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Forgiving Ourselves for Relapsing

Energy of Healing

Oftentimes when we’ve relapsed, we have a very hard time forgiving ourselves and moving forward. Rather than learning from our experiences, we beat ourselves up and are overly judgmental and critical with ourselves. True recovery means transforming our relationship with ourselves, and that includes changing how we respond to the things we’re not proud of. If we are being punitive, self-condemning and unforgiving with ourselves, we can’t heal our relationship with ourselves. We aren’t embodying the energy of self-love and self-acceptance, and we aren’t vibrating at the energetic frequency necessary for healing. It’s so important that we practice forgiving ourselves, for the mistakes we’ve made, for the times we’ve relapsed, and for the lessons we’ve learned the hard way along our path to recovery.

Compounding Our Own Pain

Whenever we can’t forgive ourselves, we’re usually inundating ourselves with shame, remorse, disappointment, and regret. While these emotions are totally understandable, and while we don’t want to block ourselves from feeling any of our emotions, including the difficult ones, we do want to work on moving through them rather than forcing ourselves to stay stuck in them. When we dwell on our difficult feelings, when we continue to flog ourselves for our mistakes, when we don’t readily give ourselves compassion and understanding, we exacerbate our pain and make it that much harder to heal from. We want to be understanding and patient with ourselves when we mess up. We want to remind ourselves that we’re human and bound to make mistakes, we’re addicts struggling with severe illnesses, and we’re on a lifelong journey of recovery that won’t be completed overnight.

Cultivating Patience

When we’re impatient with ourselves, we chip away at our already fragile sense of willpower and resilience. We make it that much harder to be able to summon our inner strength to withstand being tempted or triggered again down the line. We make ourselves want to relapse and escape our pain because we’re being so punitive and harsh with ourselves. On the other hand, when we’re patient with ourselves, we feel strengthened and empowered to make healthier choices for ourselves. We feel like we’re working with our inner selves, not against them. We’re connected to ourselves, mind, body and spirit, and all of our parts are working together toward the same goal of sobriety, rather than self-sabotaging. We’re able to show ourselves just how strong we actually are, and we’re affirming and lifting ourselves up in the process.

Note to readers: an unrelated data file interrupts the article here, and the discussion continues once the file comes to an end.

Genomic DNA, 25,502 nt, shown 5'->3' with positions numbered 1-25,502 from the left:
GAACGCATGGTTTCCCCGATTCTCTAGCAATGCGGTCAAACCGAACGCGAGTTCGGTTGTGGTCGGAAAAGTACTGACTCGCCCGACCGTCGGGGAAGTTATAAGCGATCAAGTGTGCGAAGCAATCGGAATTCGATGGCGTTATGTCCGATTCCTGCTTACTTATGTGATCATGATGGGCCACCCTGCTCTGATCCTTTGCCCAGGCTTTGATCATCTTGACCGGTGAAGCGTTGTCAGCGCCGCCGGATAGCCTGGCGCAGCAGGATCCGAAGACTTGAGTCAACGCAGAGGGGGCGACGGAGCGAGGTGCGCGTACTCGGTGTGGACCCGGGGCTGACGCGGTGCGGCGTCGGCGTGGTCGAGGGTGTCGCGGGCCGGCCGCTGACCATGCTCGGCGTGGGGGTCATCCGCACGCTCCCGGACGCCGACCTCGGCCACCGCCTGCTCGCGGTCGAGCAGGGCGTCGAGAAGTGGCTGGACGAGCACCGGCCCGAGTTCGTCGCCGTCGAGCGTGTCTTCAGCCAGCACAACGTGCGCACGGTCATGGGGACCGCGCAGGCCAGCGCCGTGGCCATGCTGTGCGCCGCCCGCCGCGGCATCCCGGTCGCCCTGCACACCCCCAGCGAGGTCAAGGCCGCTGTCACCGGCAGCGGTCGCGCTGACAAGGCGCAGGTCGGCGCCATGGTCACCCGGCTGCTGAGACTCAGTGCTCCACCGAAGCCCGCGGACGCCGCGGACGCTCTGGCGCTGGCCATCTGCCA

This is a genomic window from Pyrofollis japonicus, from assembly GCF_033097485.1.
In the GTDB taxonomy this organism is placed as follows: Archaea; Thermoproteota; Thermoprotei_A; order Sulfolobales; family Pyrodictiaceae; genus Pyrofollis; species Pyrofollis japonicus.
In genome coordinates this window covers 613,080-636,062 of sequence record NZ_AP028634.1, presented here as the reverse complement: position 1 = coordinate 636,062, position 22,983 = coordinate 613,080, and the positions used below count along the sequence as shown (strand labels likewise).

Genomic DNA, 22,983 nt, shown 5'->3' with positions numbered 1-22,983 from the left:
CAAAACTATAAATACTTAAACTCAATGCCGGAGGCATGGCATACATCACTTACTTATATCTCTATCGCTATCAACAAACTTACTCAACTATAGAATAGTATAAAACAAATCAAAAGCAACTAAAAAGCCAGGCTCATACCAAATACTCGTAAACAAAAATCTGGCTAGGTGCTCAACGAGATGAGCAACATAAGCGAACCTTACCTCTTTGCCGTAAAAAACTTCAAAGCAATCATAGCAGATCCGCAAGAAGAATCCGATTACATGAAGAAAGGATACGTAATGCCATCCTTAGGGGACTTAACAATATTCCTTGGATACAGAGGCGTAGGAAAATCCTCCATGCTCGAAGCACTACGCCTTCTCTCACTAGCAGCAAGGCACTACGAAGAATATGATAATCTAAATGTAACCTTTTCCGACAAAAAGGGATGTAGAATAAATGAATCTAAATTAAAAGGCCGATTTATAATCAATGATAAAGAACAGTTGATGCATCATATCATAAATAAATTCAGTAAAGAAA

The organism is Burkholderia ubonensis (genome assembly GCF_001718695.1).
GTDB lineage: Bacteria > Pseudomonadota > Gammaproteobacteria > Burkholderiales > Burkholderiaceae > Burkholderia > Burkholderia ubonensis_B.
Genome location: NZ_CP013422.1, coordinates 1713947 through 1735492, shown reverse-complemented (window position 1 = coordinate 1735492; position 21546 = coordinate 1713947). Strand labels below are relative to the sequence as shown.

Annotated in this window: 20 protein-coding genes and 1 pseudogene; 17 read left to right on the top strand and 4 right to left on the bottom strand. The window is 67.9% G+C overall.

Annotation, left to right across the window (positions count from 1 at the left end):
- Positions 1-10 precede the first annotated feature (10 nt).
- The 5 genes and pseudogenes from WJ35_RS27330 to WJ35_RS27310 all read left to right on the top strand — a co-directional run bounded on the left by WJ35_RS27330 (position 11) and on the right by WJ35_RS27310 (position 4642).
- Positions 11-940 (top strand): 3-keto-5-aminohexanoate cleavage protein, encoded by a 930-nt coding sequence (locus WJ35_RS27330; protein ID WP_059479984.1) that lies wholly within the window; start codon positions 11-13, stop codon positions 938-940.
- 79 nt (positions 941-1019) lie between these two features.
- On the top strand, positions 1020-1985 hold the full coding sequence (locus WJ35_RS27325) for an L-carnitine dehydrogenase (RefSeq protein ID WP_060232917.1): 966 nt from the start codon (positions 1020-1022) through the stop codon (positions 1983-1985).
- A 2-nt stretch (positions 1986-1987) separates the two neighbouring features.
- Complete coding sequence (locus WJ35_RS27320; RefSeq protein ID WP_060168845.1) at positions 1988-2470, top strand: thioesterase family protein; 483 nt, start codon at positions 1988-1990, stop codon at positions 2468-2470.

Practicing Self-Acceptance and Forgiveness

We might feel as though relapse is unforgivable. We’ve worked this hard only to fail, and we’re so disappointed in ourselves that we don’t feel forgiveness is possible. It is in these dark times, when we feel least deserving of love, that we want to give ourselves even more love, not less. We want to counter the negative self-talk and judgments we’re inflicting upon ourselves. We want to actively, consciously practice being accepting and forgiving of every aspect of ourselves, including our difficult mistakes, including our experiences with relapse.

At The Guest House Ocala, you will be treated with dignity, respect, and compassion.

Call 855-483-7800 today for more information on our treatment programs.

3230 Northeast 55th Avenue Silver Springs, FL 34488